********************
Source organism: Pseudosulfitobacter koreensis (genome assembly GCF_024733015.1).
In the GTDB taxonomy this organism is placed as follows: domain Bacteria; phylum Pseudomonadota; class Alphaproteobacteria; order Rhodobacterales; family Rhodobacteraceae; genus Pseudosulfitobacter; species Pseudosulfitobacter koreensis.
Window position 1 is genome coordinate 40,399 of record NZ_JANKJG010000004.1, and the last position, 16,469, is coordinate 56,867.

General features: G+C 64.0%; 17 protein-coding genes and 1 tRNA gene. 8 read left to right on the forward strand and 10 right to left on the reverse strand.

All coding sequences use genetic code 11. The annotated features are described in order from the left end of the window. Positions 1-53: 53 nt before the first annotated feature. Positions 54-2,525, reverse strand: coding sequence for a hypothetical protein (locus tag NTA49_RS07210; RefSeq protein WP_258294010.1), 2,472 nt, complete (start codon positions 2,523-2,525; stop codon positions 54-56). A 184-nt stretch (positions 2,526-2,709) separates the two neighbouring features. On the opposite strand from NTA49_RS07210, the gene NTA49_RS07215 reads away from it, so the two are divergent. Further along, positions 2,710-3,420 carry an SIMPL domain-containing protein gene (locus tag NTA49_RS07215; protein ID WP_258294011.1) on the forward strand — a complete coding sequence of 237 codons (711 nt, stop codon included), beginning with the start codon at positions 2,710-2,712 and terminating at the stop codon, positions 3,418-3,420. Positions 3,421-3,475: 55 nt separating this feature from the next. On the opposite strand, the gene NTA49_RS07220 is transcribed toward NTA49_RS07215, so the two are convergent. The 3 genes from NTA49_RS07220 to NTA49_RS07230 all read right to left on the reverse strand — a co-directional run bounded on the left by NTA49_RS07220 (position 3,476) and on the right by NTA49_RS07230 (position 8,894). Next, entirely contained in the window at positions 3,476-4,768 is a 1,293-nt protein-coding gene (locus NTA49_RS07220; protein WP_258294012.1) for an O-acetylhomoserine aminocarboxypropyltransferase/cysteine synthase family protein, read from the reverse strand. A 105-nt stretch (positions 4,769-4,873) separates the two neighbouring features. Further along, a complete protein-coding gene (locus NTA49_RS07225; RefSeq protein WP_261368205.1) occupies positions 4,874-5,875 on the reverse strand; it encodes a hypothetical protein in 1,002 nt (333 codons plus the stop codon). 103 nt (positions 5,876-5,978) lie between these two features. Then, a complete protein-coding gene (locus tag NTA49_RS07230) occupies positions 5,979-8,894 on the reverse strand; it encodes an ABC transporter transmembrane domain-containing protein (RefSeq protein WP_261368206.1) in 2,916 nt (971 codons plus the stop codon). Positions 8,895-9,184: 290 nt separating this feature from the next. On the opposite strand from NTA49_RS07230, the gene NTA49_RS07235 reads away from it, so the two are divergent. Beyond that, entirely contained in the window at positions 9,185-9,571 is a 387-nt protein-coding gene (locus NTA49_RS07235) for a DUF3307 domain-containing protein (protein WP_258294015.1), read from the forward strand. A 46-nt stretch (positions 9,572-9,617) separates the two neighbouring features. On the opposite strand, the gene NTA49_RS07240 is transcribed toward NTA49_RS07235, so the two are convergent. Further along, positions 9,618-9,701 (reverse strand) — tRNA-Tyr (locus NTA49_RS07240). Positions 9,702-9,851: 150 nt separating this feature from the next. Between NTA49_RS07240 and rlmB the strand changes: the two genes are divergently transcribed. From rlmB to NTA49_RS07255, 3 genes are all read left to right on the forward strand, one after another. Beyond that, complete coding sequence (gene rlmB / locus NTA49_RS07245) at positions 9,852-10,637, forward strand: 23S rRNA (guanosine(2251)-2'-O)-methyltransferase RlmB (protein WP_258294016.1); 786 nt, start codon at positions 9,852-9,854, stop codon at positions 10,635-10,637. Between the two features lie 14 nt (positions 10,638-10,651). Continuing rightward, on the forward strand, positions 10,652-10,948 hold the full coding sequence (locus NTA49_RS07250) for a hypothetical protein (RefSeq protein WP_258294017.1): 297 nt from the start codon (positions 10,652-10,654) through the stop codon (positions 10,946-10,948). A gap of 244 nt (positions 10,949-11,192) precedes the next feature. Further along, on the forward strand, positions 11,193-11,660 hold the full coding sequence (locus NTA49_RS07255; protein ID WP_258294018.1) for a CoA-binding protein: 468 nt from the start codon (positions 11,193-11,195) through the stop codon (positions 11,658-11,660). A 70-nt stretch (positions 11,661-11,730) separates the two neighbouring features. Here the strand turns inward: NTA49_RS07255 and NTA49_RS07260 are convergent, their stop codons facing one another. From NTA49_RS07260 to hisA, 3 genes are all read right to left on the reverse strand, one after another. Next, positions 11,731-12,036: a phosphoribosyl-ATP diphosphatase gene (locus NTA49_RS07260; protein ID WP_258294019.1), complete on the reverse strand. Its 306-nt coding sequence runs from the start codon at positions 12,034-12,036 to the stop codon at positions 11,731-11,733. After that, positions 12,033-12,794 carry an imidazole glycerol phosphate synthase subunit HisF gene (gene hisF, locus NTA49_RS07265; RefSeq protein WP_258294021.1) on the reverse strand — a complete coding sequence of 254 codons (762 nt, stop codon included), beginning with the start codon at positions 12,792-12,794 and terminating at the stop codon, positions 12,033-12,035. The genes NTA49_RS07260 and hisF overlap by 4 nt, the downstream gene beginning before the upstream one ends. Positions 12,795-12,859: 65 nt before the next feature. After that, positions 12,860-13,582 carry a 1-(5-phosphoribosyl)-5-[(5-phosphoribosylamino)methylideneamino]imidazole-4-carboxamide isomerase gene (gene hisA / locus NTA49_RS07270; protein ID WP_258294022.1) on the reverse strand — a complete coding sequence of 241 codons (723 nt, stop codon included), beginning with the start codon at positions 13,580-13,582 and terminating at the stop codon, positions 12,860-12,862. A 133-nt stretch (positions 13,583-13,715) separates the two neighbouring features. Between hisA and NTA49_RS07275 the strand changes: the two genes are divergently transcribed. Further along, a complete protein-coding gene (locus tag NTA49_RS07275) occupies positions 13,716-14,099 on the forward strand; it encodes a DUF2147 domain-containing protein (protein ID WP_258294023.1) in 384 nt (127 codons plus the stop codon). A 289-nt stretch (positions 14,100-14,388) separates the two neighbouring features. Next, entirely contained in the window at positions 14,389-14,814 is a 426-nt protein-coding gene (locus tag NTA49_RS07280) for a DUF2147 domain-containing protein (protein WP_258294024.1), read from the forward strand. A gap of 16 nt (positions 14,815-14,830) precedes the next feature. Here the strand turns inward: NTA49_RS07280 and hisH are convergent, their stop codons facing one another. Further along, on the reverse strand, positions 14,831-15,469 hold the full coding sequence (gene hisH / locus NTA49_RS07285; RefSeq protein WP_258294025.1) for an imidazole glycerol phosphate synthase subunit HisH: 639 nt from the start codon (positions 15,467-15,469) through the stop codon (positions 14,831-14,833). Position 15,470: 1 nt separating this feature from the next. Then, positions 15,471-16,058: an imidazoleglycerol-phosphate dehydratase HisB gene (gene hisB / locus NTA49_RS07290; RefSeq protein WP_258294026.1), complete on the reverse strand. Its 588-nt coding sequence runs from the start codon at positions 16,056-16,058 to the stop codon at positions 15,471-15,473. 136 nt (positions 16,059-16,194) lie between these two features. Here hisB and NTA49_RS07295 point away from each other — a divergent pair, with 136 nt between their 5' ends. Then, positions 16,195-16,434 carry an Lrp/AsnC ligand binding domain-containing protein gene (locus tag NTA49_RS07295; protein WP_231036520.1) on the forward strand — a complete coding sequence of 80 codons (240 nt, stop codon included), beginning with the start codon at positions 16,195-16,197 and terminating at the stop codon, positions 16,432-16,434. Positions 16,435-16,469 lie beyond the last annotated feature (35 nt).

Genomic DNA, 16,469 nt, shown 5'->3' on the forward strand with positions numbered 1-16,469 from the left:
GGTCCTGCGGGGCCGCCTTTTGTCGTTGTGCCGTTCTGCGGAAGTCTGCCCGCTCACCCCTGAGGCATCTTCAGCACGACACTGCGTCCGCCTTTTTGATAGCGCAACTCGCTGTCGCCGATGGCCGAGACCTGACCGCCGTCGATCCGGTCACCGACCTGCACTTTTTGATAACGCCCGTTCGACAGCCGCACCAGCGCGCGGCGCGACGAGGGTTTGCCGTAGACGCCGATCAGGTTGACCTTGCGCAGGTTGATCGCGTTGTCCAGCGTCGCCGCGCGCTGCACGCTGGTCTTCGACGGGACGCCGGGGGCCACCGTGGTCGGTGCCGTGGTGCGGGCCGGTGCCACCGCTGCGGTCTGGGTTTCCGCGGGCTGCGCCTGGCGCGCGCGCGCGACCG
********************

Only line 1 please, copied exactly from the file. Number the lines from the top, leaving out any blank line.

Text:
Source organism: Pseudosulfitobacter koreensis (genome assembly GCF_024733015.1).